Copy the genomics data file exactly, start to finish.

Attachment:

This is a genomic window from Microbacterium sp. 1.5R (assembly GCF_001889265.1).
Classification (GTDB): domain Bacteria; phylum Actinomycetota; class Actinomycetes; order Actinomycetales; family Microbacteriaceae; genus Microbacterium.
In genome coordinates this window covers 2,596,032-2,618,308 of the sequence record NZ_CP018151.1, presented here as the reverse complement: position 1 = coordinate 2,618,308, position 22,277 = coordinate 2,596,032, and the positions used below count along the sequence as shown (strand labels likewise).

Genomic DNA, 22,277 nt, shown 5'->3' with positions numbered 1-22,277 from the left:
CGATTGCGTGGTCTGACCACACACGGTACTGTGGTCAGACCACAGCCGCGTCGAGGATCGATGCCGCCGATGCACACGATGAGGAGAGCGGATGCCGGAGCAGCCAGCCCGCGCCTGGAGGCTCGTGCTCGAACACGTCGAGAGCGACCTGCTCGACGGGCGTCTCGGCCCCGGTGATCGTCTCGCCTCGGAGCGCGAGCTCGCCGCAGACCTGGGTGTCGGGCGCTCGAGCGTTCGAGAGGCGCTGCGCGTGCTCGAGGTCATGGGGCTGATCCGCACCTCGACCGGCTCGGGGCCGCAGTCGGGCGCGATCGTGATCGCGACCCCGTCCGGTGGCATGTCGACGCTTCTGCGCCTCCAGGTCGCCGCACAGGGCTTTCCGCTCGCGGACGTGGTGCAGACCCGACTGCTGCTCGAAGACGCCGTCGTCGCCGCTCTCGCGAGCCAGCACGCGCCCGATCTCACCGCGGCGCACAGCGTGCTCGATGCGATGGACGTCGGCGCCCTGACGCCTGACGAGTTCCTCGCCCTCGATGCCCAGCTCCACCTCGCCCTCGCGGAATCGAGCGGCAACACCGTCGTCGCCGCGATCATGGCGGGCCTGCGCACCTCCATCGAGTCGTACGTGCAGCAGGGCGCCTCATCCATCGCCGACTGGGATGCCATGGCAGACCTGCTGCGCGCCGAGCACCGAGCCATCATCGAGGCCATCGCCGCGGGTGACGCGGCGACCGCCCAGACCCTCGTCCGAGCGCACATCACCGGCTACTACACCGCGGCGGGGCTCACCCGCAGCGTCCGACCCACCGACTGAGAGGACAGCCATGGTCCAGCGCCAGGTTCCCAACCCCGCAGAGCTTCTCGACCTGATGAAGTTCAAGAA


This is a genomic window from Microbacterium sp. 1.5R (assembly GCF_001889265.1).
Classification (GTDB): domain Bacteria; phylum Actinomycetota; class Actinomycetes; order Actinomycetales; family Microbacteriaceae; genus Microbacterium.
In genome coordinates this window covers 2,596,032-2,618,308 of the sequence record NZ_CP018151.1, presented here as the reverse complement: position 1 = coordinate 2,618,308, position 22,277 = coordinate 2,596,032, and the positions used below count along the sequence as shown (strand labels likewise).

Genomic DNA, 22,277 nt, shown 5'->3' with positions numbered 1-22,277 from the left:
CGATTGCGTGGTCTGACCACACACGGTACTGTGGTCAGACCACAGCCGCGTCGAGGATCGATGCCGCCGATGCACACGATGAGGAGAGCGGATGCCGGAGCAGCCAGCCCGCGCCTGGAGGCTCGTGCTCGAACACGTCGAGAGCGACCTGCTCGACGGGCGTCTCGGCCCCGGTGATCGTCTCGCCTCGGAGCGCGAGCTCGCCGCAGACCTGGGTGTCGGGCGCTCGAGCGTTCGAGAGGCGCTGCGCGTGCTCGAGGTCATGGGGCTGATCCGCACCTCGACCGGCTCGGGGCCGCAGTCGGGCGCGATCGTGATCGCGACCCCGTCCGGTGGCATGTCGACGCTTCTGCGCCTCCAGGTCGCCGCACAGGGCTTTCCGCTCGCGGACGTGGTGCAGACCCGACTGCTGCTCGAAGACGCCGTCGTCGCCGCTCTCGCGAGCCAGCACGCGCCCGATCTCACCGCGGCGCACAGCGTGCTCGATGCGATGGACGTCGGCGCCCTGACGCCTGACGAGTTCCTCGCCCTCGATGCCCAGCTCCACCTCGCCCTCGCGGAATCGAGCGGCAACACCGTCGTCGCCGCGATCATGGCGGGCCTGCGCACCTCCATCGAGTCGTACGTGCAGCAGGGCGCCTCATCCATCGCCGACTGGGATGCCATGGCAGACCTGCTGCGCGCCGAGCACCGAGCCATCATCGAGGCCATCGCCGCGGGTGACGCGGCGACCGCCCAGACCCTCGTCCGAGCGCACATCACCGGCTACTACACCGCGGCGGGGCTCACCCGCAGCGTCCGACCCACCGACTGAGAGGACAGCCATGGTCCAGCGCCAGGTTCCCAACCCCGCAGAGCTTCTCGACCTGATGAAGTTCAAGAA